But if your baby is a lot fussier one day and you had some really spicy food the night before, this could be the explanation.
Completely disregarding the risk of a fussier baby, some herbs are also to be avoided because they may affect your milk supply in negative ways, and may even be harmful for your baby. These herbs are not so much put in foods, but rather in supplements, like Ginseng, for example. To learn more about which herbs may affect milk supply and how, read this article.
If your baby tends to be gassy or suffer from tummy pain, it may be wise to exclude foods that are known to increase gas. Such foods are broccoli, cabbage and brussel sprouts.
If you believe that your baby may be suffering from colic, excluding all cow’s milk from you diet may help.
However, this really means all cow’s milk, including small amounts of milk powder added to all sorts of foods. If you want to try this, first talk to a pediatrician. And remember that it may take weeks before you see any improvement in your baby. (It can of course still be worth trying!)
One study (Maternal Intake of Cruciferous Vegetables and Other Foods and Colic Symptoms in Exclusively Breast-Fed Infants; Journal of the American Dietetic Association
Volume 96, January 1996) found a correlation between infant colic and maternal intake of gassy vegetables, cow’s milk, onions and chocolate.
While fish in general is a great source of omega 3 fatty acids (shown in studies to have a positive effect on your baby’s IQ), some types of fish are high in mercury. I bet you heard about this when you were pregnant.
The easiest way to go is to continue to avoid the same fish you did while pregnant. According to the FDA/EPA guidelines, you should not eat more than 12 ounces a week (about two servings) of canned “light” tuna and other cooked fish. And you should completely avoid shark, swordfish, king mackerel, and tilefish (also called golden or white snapper). Depending on who you ask, some experts would also recommend avoiding tuna steak, Spanish mackerel, marlin, and grouper.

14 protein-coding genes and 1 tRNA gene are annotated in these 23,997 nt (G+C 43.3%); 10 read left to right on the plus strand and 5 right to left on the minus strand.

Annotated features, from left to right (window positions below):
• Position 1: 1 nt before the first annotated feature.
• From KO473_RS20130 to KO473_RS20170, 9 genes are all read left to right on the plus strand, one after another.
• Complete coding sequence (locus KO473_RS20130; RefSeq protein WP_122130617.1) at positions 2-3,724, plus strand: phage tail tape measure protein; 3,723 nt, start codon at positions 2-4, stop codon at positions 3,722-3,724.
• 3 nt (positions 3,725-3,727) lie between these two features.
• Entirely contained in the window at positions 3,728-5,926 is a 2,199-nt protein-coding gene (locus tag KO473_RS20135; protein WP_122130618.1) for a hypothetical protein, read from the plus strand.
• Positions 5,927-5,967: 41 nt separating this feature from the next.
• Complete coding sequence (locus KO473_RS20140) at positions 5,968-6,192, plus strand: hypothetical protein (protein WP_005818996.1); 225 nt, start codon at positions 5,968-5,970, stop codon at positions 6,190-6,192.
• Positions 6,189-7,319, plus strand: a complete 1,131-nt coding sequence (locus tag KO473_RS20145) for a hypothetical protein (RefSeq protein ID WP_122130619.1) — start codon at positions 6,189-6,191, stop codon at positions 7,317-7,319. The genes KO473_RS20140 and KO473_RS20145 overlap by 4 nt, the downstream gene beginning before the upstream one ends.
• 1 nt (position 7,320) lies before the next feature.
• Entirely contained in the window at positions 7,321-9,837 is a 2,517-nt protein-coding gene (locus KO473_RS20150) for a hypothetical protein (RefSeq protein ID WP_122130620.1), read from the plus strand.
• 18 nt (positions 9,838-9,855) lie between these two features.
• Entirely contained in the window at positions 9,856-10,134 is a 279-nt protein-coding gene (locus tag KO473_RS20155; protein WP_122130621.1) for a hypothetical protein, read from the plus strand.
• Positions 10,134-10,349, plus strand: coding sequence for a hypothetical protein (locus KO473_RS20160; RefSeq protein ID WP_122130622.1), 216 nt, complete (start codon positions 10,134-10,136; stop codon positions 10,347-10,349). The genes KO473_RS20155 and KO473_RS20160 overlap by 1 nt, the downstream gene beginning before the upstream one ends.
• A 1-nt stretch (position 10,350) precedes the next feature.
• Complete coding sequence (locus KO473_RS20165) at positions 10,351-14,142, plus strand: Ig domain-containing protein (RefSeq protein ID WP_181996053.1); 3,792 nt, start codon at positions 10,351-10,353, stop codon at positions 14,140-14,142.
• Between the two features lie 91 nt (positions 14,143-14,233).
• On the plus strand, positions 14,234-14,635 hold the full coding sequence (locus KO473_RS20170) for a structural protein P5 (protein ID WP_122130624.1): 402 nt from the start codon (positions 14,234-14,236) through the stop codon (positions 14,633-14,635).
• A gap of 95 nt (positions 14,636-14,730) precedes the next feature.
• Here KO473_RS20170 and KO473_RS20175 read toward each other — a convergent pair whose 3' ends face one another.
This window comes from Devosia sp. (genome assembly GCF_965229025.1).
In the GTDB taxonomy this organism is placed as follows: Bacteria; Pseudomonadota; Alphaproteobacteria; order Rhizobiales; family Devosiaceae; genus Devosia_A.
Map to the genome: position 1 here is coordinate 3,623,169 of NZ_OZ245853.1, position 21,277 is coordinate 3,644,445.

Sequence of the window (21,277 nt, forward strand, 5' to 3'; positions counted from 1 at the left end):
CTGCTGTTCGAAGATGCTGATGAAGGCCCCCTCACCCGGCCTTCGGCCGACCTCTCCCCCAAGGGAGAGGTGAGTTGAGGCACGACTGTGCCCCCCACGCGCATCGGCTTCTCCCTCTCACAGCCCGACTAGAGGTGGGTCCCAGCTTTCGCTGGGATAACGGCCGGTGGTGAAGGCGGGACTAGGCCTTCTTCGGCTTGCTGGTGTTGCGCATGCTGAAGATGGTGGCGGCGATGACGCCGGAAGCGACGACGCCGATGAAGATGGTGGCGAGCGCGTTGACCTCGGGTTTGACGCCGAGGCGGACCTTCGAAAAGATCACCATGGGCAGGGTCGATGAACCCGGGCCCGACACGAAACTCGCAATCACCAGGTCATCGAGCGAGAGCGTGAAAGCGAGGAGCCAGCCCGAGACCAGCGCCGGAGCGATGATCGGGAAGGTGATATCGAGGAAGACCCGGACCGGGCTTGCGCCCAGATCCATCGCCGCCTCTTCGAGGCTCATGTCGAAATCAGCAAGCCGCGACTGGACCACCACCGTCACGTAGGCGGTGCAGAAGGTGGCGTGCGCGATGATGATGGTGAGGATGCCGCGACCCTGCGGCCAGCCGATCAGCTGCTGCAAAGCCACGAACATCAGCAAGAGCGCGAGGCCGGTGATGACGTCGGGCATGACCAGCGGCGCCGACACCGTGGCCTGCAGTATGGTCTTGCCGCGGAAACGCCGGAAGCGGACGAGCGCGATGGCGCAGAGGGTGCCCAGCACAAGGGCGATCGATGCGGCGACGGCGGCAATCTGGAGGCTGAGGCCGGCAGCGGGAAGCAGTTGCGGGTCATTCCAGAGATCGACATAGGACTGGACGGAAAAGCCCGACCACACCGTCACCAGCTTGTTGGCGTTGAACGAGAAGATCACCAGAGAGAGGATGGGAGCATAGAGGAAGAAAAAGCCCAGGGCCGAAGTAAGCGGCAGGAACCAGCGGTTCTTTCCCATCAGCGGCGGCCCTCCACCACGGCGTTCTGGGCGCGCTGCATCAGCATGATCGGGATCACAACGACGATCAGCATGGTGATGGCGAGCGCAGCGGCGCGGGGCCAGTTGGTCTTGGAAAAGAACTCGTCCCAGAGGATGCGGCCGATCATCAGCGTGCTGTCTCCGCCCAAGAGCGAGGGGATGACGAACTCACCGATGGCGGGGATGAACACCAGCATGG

Make sure you check the guidelines where you live, as there may be other fish that you should avoid too that live in the waters close to your home.
Varieties of fish that are safe to eat while breastfeeding are salmon (that live in oceans), rainbow trout, and canned mackerel. Shrimp, pollock and catfish are also fine.
For more information go to EPA’s Fish Advice Page. (Even though the advice on that page is from 2004, this advice is still posted by both EPA and FDA.)
If you are at home with your baby and tired it is very tempting to have a cup of coffee… and another one…
But is it safe?
Well, according to American Academy of Pediatrics, some caffeine is not likely to affect your baby.